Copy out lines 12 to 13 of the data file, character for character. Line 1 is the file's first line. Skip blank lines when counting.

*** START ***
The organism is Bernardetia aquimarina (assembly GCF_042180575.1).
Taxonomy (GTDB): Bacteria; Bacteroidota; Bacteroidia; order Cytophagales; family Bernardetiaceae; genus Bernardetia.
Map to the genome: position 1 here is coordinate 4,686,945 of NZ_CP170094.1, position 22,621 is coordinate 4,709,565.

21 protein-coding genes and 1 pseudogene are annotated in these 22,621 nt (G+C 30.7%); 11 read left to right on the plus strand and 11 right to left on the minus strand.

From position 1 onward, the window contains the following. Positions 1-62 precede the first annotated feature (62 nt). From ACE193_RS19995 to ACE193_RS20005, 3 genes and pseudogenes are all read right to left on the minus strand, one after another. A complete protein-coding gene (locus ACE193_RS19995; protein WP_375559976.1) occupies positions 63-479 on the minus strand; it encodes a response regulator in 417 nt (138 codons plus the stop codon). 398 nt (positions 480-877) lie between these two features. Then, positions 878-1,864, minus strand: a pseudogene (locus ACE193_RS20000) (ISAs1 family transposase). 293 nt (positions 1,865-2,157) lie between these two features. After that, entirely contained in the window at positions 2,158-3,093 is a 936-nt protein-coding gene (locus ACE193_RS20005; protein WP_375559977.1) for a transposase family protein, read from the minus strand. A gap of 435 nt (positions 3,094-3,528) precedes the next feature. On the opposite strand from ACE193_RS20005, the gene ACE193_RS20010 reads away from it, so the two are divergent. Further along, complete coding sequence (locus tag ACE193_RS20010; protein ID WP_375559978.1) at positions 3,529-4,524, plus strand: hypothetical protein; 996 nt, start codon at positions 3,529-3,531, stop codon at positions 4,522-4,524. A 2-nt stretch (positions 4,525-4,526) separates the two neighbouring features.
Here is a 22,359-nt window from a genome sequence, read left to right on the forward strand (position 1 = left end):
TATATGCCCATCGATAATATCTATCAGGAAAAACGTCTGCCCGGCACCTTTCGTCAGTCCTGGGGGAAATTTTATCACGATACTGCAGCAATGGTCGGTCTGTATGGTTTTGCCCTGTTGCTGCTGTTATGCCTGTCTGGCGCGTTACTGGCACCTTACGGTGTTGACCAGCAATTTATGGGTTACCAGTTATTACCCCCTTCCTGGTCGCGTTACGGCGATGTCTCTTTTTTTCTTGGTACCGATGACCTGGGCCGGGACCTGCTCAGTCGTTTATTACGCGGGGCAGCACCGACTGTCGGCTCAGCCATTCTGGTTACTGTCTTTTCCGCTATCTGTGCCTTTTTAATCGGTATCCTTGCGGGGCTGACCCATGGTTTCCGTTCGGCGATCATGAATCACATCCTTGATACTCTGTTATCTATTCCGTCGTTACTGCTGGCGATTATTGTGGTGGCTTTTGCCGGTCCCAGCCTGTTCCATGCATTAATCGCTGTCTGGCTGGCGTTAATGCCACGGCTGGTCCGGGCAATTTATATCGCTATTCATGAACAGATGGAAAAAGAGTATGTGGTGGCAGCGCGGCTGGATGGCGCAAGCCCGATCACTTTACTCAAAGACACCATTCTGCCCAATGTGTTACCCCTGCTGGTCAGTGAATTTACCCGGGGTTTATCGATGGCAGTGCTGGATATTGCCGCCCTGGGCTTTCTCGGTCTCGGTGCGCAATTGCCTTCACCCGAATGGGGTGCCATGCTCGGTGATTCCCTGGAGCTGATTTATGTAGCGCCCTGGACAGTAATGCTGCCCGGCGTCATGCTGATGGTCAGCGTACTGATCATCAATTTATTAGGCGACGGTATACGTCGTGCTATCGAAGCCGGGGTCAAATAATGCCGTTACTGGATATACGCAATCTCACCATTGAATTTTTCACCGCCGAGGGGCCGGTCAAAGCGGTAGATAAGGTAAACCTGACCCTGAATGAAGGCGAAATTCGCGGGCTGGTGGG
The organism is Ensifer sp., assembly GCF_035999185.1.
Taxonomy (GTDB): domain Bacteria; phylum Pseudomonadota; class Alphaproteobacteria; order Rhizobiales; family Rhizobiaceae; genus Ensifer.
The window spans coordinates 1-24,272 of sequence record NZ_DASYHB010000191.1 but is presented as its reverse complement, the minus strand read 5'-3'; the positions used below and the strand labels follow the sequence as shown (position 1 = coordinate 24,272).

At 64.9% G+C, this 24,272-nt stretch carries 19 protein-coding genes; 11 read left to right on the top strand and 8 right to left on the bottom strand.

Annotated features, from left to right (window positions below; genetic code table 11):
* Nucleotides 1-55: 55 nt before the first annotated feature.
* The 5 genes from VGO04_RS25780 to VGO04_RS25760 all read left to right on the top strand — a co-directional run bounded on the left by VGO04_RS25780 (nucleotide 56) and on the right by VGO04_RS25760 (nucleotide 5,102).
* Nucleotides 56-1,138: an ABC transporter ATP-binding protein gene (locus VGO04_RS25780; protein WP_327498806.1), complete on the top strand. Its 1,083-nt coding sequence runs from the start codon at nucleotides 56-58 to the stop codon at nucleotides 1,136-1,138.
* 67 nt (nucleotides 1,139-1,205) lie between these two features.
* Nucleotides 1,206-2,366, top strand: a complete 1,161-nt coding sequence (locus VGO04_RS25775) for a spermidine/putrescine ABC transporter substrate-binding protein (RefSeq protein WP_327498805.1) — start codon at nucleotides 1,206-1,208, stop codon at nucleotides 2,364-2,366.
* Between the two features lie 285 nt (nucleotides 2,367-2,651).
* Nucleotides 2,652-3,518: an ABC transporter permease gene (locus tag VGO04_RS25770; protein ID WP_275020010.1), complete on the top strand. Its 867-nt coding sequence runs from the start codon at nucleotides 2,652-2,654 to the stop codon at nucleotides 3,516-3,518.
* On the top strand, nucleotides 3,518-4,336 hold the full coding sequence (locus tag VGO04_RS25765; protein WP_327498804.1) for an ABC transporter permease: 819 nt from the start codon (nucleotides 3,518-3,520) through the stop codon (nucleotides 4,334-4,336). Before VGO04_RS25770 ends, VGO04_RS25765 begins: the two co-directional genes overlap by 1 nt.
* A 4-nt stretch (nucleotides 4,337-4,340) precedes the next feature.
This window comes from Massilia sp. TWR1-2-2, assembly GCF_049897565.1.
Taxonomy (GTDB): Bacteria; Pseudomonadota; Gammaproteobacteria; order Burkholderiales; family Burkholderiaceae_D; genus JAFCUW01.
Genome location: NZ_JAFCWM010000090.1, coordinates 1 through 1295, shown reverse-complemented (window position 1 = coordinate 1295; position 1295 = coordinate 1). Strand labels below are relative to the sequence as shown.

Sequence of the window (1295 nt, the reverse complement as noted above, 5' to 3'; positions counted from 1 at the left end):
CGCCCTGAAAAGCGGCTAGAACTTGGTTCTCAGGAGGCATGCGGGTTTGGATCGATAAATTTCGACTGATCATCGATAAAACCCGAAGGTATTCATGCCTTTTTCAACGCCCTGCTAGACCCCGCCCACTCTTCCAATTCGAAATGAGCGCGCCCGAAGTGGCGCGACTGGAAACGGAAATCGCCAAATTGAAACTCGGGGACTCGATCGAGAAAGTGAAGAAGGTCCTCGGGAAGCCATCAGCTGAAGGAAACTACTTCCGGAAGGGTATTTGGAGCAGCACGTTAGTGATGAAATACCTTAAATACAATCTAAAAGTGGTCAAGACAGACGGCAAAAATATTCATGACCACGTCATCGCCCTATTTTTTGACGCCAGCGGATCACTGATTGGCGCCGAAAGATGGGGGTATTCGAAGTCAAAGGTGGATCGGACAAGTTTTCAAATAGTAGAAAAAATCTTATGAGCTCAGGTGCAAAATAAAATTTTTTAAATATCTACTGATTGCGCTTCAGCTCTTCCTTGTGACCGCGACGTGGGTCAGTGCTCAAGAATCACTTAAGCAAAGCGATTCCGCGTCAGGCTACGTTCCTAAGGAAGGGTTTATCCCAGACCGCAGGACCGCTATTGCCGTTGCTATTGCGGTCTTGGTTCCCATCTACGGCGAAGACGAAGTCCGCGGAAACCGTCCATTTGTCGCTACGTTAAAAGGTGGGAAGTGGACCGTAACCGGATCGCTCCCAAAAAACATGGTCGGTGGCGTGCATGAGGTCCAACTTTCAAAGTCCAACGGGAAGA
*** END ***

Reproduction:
Annotated features, from left to right (window positions below; genetic code table 11):
* Nucleotides 1-55: 55 nt before the first annotated feature.